At a hospital in Syria, Osama Abdel Hamid was holding back tears as he recalled on Monday the powerful earthquake that toppled his home and killed his neighbours, along with hundreds of his compatriots.
"We were fast asleep when we felt a huge earthquake," Abdel Hamid told AFP at Al-Rahma hospital in the northwestern Idlib province, where he was being treated for a head injury.
The 7.8-magnitude pre-dawn quake, whose epicentre was near the Turkish city of Gaziantep, wiped out entire sections of cities in Turkey and war-ravaged Syria.
Officials have put the combined death toll at more than 2,300.
When the quake shook the Abdel Hamid family's home in the village of Azmarin, near Syria's border with Turkey, "I woke up my wife and children and we ran towards the exit door," the man said.
"We opened the door, and suddenly the entire building collapsed."
Within moments, Abdel Hamid found himself under the rubble of the four-storey building.
All of his neighbours died, but the family made it out alive.
"The walls collapsed over us, but my son was able to get out," Abdel Hamid said. "He started screaming and people gathered around, knowing there were survivors, and they pulled us out from under the rubble."
They were taken to the hospital in Darkush, a town several kilometres (miles) to the south along the Turkish border, located in the last main rebel-held bastion of Idlib.
The facility soon had to take in patients far beyond its capacity and received at least 30 dead bodies.
An AFP photographer saw multiple ambulances arriving at Al-Rahma one after the other, carrying casualties including many children.
"The situation is bad," said Majid Ibrahim, general surgeon at the hospital, where by the late morning some 150 people injured in the quake had arrived.
"A lot of people are still under the debris of the buildings," he told AFP.
"We need urgent help for the area, especially medical help."
- Many 'still trapped' -
At least 890 people were killed across the war-torn country, the Syrian government and rescue workers said.
The health ministry said at least 461 people were killed and 1,326 injured in government-controlled areas.
At least 430 more were killed and more than 1,050 injured in rebel-held areas, The White Helmets rescue group said.
The group had cautioned earlier on Monday that "the toll may increase as many families are still trapped".
In one crowded hospital room, injured people were lying on beds, some with bandages on their heads and others being treated for fractures.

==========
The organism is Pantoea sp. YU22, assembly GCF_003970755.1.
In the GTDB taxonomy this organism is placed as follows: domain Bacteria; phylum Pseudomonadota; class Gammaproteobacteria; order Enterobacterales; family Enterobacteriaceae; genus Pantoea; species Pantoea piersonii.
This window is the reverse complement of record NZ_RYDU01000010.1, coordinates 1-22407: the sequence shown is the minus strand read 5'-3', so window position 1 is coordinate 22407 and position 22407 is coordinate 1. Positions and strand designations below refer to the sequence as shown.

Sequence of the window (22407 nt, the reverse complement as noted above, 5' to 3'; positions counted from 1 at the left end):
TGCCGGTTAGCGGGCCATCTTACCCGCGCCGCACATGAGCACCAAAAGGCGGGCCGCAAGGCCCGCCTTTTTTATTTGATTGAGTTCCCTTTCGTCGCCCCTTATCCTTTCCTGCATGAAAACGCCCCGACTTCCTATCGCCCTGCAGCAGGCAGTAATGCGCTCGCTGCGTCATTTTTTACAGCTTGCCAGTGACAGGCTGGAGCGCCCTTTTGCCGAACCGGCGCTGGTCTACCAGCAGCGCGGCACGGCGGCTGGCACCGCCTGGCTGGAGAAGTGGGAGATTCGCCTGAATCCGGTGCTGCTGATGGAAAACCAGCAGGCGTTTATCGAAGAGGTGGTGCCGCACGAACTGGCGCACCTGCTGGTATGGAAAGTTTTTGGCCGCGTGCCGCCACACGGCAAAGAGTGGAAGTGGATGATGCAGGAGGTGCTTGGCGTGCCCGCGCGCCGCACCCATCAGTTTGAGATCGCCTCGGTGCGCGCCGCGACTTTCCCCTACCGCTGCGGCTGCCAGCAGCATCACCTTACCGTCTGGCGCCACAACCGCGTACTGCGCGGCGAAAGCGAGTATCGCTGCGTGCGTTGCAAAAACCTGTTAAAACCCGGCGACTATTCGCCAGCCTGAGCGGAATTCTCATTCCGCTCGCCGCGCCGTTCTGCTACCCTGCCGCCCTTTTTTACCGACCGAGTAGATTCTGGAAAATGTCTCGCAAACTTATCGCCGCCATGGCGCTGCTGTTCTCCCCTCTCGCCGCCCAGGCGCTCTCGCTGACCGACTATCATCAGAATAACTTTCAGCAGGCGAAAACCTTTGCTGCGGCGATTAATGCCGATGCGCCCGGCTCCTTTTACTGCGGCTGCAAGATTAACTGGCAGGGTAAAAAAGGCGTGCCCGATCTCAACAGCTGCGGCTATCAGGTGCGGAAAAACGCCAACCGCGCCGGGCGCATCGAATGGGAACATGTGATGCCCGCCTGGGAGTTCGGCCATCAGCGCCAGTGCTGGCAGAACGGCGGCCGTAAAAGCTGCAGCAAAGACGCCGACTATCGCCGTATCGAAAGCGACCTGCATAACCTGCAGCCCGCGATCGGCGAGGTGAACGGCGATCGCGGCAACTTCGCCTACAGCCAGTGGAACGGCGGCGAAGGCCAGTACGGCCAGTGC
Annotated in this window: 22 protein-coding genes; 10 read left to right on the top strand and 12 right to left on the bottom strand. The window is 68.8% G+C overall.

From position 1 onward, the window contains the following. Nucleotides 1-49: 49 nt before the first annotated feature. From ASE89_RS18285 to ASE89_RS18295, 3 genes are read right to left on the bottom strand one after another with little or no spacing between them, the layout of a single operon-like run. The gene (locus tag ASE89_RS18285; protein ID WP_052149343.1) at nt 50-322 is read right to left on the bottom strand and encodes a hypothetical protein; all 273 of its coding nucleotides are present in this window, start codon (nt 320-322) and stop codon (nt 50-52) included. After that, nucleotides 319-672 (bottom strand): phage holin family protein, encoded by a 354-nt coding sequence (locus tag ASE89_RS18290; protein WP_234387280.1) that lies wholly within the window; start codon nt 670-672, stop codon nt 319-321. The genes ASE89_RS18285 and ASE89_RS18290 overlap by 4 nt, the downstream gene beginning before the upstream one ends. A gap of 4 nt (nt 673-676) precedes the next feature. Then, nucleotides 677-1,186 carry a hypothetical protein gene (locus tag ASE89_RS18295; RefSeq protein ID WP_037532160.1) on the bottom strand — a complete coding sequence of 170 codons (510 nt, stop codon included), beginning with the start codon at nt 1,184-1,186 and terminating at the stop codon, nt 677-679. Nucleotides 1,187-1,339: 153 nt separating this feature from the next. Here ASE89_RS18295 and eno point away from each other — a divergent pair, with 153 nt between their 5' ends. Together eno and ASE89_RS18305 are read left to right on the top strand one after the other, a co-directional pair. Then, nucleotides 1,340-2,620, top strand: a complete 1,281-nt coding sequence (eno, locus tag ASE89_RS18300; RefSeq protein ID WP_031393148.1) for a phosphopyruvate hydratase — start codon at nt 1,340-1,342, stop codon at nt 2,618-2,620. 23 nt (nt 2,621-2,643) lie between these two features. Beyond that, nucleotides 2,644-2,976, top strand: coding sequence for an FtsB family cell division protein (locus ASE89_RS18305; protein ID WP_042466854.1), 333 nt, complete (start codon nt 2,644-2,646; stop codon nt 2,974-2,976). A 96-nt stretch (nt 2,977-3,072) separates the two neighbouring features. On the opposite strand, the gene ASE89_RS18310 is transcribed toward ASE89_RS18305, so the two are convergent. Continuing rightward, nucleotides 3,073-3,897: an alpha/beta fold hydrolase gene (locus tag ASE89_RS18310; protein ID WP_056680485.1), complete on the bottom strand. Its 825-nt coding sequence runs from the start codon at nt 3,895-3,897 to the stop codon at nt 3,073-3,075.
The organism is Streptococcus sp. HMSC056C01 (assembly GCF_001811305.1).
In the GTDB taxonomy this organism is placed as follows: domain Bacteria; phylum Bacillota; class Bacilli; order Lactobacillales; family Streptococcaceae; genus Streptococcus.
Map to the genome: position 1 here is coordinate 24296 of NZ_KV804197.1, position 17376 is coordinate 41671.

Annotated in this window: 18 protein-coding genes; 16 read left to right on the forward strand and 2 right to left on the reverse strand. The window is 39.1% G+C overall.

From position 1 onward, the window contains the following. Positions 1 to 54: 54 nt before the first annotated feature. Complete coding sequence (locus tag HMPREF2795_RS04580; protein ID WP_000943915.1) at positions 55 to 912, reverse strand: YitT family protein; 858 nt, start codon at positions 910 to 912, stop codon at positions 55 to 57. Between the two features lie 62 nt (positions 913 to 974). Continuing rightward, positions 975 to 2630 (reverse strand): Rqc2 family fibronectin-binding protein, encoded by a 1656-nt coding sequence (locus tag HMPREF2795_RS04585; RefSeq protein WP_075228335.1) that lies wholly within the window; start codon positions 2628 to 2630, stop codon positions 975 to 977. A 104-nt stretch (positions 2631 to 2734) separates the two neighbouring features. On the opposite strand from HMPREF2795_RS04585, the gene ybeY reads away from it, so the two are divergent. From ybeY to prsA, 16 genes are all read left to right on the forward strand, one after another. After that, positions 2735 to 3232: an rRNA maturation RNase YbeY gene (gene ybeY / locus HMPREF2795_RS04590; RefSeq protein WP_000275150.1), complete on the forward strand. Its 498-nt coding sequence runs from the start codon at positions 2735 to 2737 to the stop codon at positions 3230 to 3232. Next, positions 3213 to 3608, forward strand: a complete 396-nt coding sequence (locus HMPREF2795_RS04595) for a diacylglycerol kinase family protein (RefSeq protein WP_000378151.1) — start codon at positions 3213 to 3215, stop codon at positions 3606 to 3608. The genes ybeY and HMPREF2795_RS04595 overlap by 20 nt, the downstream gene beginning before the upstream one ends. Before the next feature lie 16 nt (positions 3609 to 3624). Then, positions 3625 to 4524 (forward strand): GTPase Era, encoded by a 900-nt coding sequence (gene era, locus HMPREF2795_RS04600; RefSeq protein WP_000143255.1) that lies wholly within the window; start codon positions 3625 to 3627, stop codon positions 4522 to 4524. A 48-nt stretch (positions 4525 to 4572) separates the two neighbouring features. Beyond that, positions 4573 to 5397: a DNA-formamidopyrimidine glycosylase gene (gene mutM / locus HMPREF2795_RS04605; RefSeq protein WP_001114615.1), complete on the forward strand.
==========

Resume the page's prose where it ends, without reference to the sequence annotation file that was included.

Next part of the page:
On one of the beds, a boy whose head was covered with a bandage lay asleep next to another patient.
In another room, a young girl was crying as she received an injection, her hand in a cast.
Mohammad Barakat, 24, was being treated for a broken leg.
"I took my children and got out of the house," recalled the father of four, lying in bed with wounds covering parts of his face.
"My house is an old one, and construction is very old," he told AFP.
"So I got scared it might collapse on us. The walls of the neighbouring houses began collapsing when we were out in the street."
- 'Judgement day' -
The earthquake hit near Gaziantep in southeastern Turkey at 04:17 am (0117 GMT) at a depth of about 17.9 kilometres (11 miles), the US Geological Survey said.
In the town of Sarmada, in the countryside of Idlib province, a block of buildings had been levelled.
Mattresses and blankets were strewn amid the remains of solar panels and water tanks above the ruins.
An AFP photographer saw rescue workers start to clear the rubble and remove large pieces of concrete in the hope of finding survivors.
Anas Habbash said he "ran down the stairs like crazy", carrying his son and ushering his pregnant wife outside of the apartment building in the northern city of Aleppo, which came under government control after violent battles in 2016.
"Once we got to the street, we saw dozens of families in shock and fear," the 37-year-old told AFP.
Some knelt down to pray and others started crying "as if it were judgement day".
"I haven't had that feeling all through the years of the war" in Syria since 2011, Habbash said.
"This was much more difficult than shells and bullets."